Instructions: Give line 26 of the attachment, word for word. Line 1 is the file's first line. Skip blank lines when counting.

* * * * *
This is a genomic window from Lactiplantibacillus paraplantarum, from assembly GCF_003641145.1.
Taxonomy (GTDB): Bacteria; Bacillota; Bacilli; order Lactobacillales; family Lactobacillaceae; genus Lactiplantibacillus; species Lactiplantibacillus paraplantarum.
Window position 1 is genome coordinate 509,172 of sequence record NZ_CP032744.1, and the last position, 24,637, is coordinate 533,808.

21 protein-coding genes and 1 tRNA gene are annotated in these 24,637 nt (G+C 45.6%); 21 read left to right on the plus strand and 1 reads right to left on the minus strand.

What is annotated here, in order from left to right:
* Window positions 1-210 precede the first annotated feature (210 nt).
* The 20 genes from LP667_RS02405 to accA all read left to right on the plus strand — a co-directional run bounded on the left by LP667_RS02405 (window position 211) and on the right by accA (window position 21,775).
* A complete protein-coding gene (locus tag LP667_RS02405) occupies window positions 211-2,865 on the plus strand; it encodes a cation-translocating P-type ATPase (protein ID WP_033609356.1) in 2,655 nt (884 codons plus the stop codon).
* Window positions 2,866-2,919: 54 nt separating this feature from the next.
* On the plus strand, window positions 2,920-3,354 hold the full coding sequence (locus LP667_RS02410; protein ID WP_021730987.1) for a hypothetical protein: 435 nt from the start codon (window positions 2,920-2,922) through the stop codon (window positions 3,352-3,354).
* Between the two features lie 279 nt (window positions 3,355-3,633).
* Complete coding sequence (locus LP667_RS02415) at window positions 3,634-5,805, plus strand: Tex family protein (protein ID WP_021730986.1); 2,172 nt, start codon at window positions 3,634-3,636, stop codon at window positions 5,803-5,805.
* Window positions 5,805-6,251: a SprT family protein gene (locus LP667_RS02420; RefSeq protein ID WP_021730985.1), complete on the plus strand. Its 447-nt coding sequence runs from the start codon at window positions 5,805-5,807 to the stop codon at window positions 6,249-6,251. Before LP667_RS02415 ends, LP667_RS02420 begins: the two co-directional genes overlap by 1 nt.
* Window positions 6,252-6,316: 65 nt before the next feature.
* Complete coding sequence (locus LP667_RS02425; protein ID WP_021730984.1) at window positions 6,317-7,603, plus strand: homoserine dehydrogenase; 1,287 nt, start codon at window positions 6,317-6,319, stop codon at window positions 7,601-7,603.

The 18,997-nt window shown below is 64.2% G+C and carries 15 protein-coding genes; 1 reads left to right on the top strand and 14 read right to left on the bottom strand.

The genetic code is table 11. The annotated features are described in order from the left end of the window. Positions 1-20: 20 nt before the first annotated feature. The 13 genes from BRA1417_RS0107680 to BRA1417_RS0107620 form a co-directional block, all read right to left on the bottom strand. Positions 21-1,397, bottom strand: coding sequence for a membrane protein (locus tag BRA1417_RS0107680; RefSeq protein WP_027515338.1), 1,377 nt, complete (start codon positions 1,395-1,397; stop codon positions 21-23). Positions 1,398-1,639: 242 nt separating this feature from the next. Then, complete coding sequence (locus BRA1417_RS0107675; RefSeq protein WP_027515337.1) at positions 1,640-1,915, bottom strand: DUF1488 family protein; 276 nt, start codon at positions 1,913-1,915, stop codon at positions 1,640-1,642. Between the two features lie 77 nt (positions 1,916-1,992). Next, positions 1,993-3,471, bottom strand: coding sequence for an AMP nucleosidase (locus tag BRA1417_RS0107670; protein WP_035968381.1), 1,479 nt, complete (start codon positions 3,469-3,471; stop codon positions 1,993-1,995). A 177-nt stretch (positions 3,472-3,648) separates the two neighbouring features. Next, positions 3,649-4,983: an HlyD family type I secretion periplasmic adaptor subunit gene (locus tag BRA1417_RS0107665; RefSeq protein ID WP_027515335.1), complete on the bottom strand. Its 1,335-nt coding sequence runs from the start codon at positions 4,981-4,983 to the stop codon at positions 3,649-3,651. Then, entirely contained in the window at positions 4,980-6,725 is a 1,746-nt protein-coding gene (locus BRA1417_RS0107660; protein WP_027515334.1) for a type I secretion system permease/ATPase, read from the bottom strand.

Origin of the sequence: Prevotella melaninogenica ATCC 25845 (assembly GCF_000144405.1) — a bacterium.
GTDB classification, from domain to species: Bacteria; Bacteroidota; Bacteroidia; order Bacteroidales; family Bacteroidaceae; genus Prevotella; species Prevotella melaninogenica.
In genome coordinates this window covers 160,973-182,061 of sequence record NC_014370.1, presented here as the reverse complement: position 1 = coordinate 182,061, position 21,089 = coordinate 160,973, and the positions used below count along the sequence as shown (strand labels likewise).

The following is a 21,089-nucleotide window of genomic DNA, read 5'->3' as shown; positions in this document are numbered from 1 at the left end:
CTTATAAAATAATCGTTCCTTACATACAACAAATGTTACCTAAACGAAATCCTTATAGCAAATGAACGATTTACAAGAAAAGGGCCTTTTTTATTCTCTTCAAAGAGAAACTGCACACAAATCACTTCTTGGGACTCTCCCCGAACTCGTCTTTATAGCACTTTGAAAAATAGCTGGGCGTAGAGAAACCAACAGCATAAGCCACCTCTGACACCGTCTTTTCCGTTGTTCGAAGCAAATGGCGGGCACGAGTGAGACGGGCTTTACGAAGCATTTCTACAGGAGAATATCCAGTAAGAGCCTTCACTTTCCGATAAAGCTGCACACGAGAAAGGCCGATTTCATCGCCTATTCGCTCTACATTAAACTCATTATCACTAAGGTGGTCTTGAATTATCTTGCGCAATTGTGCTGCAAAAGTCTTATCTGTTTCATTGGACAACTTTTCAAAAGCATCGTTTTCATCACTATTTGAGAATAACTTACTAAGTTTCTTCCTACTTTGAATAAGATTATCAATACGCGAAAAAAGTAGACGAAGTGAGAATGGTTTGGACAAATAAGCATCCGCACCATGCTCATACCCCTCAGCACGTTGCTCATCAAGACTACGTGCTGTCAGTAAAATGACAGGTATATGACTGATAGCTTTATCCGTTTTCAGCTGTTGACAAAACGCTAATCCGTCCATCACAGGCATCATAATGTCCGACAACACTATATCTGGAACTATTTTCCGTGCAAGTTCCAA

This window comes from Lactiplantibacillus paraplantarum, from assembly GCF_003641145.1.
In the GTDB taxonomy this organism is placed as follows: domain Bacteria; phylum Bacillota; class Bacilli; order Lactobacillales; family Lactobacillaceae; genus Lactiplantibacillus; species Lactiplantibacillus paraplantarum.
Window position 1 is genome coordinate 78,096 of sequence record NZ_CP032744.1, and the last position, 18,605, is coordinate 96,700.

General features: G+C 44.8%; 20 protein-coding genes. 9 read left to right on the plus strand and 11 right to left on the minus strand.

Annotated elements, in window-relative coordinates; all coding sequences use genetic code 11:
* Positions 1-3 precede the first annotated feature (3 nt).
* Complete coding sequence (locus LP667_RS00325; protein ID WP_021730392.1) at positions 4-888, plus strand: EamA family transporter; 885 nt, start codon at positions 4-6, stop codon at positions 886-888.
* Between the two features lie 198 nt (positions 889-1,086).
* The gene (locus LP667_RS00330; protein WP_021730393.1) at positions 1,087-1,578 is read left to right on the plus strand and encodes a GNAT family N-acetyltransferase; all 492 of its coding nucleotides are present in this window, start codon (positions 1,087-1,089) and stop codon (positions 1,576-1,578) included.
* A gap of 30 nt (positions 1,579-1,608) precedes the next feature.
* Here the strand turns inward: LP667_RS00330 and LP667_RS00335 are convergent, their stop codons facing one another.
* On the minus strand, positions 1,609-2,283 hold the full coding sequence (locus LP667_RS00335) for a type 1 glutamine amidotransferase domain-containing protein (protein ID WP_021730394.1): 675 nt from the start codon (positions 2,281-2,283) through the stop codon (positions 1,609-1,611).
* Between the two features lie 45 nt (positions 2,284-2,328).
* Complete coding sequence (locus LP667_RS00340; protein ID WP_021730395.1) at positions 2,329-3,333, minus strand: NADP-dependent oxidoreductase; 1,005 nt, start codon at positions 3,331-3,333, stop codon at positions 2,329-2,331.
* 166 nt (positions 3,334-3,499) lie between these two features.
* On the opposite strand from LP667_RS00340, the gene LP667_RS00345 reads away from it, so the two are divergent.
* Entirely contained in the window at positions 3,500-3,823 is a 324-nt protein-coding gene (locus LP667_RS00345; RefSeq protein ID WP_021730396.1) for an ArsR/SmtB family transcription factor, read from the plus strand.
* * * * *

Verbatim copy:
General features: G+C 44.8%; 20 protein-coding genes. 9 read left to right on the plus strand and 11 right to left on the minus strand.